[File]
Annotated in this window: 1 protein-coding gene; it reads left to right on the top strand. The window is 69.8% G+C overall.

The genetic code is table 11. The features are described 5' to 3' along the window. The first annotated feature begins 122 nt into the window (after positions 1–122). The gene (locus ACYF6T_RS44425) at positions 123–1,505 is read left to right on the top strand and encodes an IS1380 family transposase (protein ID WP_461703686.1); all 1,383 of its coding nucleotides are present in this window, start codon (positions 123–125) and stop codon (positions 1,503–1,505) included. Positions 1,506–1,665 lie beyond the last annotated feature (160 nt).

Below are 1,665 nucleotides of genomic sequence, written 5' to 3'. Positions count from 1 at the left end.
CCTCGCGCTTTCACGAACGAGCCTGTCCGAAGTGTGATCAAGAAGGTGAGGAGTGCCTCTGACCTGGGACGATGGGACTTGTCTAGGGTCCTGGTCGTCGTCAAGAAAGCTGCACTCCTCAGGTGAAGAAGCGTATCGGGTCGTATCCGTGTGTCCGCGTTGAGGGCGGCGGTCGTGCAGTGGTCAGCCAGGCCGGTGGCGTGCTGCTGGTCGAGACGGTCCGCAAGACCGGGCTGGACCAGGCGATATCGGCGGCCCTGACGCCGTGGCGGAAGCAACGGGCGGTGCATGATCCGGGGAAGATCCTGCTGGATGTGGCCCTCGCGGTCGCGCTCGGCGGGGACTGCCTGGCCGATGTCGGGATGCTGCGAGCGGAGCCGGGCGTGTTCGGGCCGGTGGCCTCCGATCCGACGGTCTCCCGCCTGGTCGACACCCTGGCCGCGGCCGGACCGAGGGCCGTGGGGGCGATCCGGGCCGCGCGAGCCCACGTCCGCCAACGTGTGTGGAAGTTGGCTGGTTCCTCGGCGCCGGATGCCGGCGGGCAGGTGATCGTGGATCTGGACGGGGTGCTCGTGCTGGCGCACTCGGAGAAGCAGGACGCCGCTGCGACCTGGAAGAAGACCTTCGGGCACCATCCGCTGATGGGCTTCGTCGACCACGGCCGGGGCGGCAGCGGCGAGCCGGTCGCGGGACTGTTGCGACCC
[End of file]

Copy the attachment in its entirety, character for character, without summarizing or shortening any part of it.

Annotated in this window: 1 protein-coding gene; it reads left to right on the top strand. The window is 69.8% G+C overall.

The genetic code is table 11. The features are described 5' to 3' along the window. The first annotated feature begins 122 nt into the window (after positions 1–122). The gene (locus ACYF6T_RS44425) at positions 123–1,505 is read left to right on the top strand and encodes an IS1380 family transposase (protein ID WP_461703686.1); all 1,383 of its coding nucleotides are present in this window, start codon (positions 123–125) and stop codon (positions 1,503–1,505) included. Positions 1,506–1,665 lie beyond the last annotated feature (160 nt).

Below are 1,665 nucleotides of genomic sequence, written 5' to 3'. Positions count from 1 at the left end.
CCTCGCGCTTTCACGAACGAGCCTGTCCGAAGTGTGATCAAGAAGGTGAGGAGTGCCTCTGACCTGGGACGATGGGACTTGTCTAGGGTCCTGGTCGTCGTCAAGAAAGCTGCACTCCTCAGGTGAAGAAGCGTATCGGGTCGTATCCGTGTGTCCGCGTTGAGGGCGGCGGTCGTGCAGTGGTCAGCCAGGCCGGTGGCGTGCTGCTGGTCGAGACGGTCCGCAAGACCGGGCTGGACCAGGCGATATCGGCGGCCCTGACGCCGTGGCGGAAGCAACGGGCGGTGCATGATCCGGGGAAGATCCTGCTGGATGTGGCCCTCGCGGTCGCGCTCGGCGGGGACTGCCTGGCCGATGTCGGGATGCTGCGAGCGGAGCCGGGCGTGTTCGGGCCGGTGGCCTCCGATCCGACGGTCTCCCGCCTGGTCGACACCCTGGCCGCGGCCGGACCGAGGGCCGTGGGGGCGATCCGGGCCGCGCGAGCCCACGTCCGCCAACGTGTGTGGAAGTTGGCTGGTTCCTCGGCGCCGGATGCCGGCGGGCAGGTGATCGTGGATCTGGACGGGGTGCTCGTGCTGGCGCACTCGGAGAAGCAGGACGCCGCTGCGACCTGGAAGAAGACCTTCGGGCACCATCCGCTGATGGGCTTCGTCGACCACGGCCGGGGCGGCAGCGGCGAGCCGGTCGCGGGACTGTTGCGACCC